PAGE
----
Photo courtesy of: Republic Records
The Weeknd’s latest album is, for the most part, a successful return to an earlier sound.
For several weeks, Toronto R&B singer The Weeknd (Abel Tesafaye) posted messages implying he would be releasing music soon. On March 30, Tesafaye delivered, with his new tape “My Dear Melancholy.” The six-song tape straddled the line between EP (a shorter record of about 3-5 songs) and LP (a full-length record) and attempted to straddle the line between the dark, introspective sound of his early days and the mainstream success of his more recent work.
Produced by a variety of A-listers, including Mike WiLL Made-It and EMD star Skrillex, MDM was mellower than 2016’s club-worthy “Starboy,” but still less so than his initial mixtapes. The beats featured few samples, something that has become somewhat standard post-trilogy. Tesafaye was smart enough to ditch the club-worthy bounce and booming bass of his previous album. He settles instead for a more muted sound falling somewhere in between that of 2015’s “Beauty Behind the Madness” (“BBTM”) and 2013’s “Kiss Land,” far better suited for the tone of drug-fueled break-up sex and dark pillowtalk his music so often evokes.
At only six tracks, it avoids the inconsistency that has plagued his prior albums, as well as the lengthy clutter so common in the unnecessarily long albums popular at the moment. By sacrificing length, Tesafaye allows his best tracks to shine clearly, without filler to distract the listener. The majority of the songs could hold their own as singles, and they benefit from this clarity by getting to shine without having to stand out among the clutter.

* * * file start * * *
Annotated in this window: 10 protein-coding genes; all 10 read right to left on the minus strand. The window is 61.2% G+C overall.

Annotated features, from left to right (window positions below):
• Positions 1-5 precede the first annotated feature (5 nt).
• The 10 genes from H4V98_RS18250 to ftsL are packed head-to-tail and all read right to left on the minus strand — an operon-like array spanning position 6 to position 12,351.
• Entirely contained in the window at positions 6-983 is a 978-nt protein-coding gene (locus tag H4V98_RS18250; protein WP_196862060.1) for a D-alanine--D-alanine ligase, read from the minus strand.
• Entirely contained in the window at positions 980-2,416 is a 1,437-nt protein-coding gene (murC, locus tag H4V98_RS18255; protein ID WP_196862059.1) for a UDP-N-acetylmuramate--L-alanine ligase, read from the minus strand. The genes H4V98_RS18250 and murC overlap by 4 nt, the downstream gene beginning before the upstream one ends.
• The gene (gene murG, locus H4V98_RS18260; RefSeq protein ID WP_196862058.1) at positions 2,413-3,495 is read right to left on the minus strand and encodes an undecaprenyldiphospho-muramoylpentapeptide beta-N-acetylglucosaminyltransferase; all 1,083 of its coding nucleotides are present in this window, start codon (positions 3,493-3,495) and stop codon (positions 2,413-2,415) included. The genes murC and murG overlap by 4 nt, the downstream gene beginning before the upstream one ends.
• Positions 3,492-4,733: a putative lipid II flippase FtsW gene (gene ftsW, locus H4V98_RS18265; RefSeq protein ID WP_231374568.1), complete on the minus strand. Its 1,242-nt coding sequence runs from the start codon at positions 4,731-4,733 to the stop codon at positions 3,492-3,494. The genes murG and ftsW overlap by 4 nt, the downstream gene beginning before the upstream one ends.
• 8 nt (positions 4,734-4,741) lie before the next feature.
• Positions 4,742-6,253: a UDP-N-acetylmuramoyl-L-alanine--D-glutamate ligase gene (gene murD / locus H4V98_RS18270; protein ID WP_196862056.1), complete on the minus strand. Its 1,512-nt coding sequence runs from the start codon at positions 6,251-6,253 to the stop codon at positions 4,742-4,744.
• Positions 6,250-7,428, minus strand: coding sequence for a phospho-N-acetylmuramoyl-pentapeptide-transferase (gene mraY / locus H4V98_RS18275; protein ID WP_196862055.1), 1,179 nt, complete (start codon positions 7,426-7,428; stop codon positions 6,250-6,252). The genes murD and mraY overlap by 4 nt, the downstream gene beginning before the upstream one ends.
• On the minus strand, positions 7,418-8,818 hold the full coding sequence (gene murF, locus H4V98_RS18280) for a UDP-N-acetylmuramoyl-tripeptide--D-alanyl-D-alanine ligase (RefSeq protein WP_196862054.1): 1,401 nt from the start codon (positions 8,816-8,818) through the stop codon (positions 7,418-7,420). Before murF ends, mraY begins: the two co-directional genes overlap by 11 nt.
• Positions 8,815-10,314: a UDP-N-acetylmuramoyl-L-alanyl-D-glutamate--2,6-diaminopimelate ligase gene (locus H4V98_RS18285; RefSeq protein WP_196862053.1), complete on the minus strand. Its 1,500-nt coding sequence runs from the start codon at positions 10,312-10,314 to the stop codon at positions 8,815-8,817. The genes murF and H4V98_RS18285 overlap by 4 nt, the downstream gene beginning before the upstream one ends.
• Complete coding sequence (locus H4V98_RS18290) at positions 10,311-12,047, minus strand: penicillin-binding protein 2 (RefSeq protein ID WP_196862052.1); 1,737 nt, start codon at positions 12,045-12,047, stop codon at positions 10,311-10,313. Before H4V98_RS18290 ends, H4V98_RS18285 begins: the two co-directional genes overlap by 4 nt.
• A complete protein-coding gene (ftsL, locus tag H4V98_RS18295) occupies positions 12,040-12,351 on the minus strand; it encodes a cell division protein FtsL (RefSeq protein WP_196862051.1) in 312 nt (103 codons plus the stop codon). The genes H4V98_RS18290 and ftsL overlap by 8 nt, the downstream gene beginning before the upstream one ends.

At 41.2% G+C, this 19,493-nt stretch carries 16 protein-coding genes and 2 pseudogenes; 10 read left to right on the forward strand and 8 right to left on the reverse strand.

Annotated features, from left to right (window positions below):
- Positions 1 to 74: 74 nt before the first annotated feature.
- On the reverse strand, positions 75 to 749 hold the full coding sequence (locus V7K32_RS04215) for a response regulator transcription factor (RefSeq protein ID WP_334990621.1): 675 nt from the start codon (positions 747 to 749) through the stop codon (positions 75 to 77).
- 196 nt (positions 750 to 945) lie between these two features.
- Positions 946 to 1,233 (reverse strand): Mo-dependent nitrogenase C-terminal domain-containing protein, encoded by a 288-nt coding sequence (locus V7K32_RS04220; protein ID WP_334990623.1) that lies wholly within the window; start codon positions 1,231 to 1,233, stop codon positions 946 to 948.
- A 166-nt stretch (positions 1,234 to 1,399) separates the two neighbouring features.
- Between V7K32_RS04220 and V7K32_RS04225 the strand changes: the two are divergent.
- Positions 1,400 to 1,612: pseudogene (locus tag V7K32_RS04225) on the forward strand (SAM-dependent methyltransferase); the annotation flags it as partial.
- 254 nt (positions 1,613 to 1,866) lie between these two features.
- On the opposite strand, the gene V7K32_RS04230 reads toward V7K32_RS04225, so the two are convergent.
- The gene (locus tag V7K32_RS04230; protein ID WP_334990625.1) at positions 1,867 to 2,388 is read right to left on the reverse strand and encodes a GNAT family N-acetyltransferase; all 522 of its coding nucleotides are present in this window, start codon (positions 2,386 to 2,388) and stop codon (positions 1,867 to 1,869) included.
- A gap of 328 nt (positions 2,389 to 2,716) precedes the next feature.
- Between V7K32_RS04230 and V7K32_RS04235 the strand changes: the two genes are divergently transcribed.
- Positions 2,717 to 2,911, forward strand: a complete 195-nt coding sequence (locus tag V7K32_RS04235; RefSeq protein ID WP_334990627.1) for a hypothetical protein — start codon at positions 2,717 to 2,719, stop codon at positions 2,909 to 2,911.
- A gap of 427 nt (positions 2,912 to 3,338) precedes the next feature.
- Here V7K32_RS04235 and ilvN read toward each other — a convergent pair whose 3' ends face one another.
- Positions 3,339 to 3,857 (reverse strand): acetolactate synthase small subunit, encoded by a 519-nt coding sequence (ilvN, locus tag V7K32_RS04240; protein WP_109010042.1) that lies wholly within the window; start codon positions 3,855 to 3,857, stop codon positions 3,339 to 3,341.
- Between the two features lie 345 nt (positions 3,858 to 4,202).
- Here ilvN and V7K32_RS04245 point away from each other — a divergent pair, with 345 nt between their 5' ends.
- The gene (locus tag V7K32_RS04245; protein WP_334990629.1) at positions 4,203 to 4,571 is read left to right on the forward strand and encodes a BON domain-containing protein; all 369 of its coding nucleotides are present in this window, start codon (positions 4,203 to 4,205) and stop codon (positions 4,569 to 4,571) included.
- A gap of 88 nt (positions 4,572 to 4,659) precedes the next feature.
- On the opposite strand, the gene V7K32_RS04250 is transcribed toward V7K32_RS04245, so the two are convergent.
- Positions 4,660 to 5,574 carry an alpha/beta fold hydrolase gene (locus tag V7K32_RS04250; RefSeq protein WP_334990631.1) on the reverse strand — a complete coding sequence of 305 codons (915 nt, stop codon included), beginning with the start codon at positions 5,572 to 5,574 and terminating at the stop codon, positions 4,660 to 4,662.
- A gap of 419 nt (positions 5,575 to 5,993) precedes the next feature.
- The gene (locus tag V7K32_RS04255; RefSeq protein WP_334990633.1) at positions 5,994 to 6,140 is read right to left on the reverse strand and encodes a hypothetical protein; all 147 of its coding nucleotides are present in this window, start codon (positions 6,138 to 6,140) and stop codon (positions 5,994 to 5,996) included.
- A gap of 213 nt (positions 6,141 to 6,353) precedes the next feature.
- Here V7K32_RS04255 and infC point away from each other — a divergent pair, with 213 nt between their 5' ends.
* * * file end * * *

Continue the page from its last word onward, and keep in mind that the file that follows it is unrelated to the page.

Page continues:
The album opens with “Call Out My Name,” a song that may or may not be about ex-girlfriend Selena Gomez, which has Tesafaye floating over gentle piano before the throbbing bass comes in. Despite its intensity at the chorus reminiscent of “Beauty Behind the Madness,” “Call Out My Name" remains a relatively mellow song and lets the emotions really hit home—the echoing 808 drums and distorted vocals only adding to the haze.
This dark, woozy pillowtalk is classic Weeknd, even if it sounds much like all the other R&B on the radio. What’s different here is that the emotions feel more authentic. While on “Starboy” and “BBTM,” Tesafaye often seems detached and uninvested in what he is saying, and the mood of the lyrics often does not match the beats, this time his pleas seem just as true as his testimonials on “Trilogy.”
Although the second track, “Try Me,” falls in the same vein, the middle of the album is weaker. “Wasted Times” and “I Was Never There” feel like Tesafaye’s recent work, attempting to merge his dark pillowtalk with something fit for the club. The problem is that these two concepts do not merge well. These songs make you want neither to cry nor dance, and they feel forced.
With the last two songs, however, Tesafaye gets back on track. Starting with a low-fi beat before expanding into a percussive backing, “Hurt You” features a BBTM-esq melody worthy of radio play. The final track, “Privilege” is a dark ballad, replete with strings and mellow synthesizers.
While “My Dear Melancholy,” is certainly a return to form for the Weeknd, it fails to break any new ground. His lyrics, unique and personal when he broke onto the scene back in 2011, have failed to grow since. The rest of the world has caught up and copied. The themes have become unoriginal, almost cliche. The songs themselves are good, but they are not innovative.
Part of why “Melancholy” seems so good is that The Weeknd’s more recent work has been hit-or-miss. Tesafaye takes few risks, refuses to venture into uncharted territory or even old styles. While this could have made for a bizarre, hit-or-miss tape, it could have also made for something innovative and new. “My Dear Melancholy,” while a quality album, leaves the listener wondering if it could have been so much more.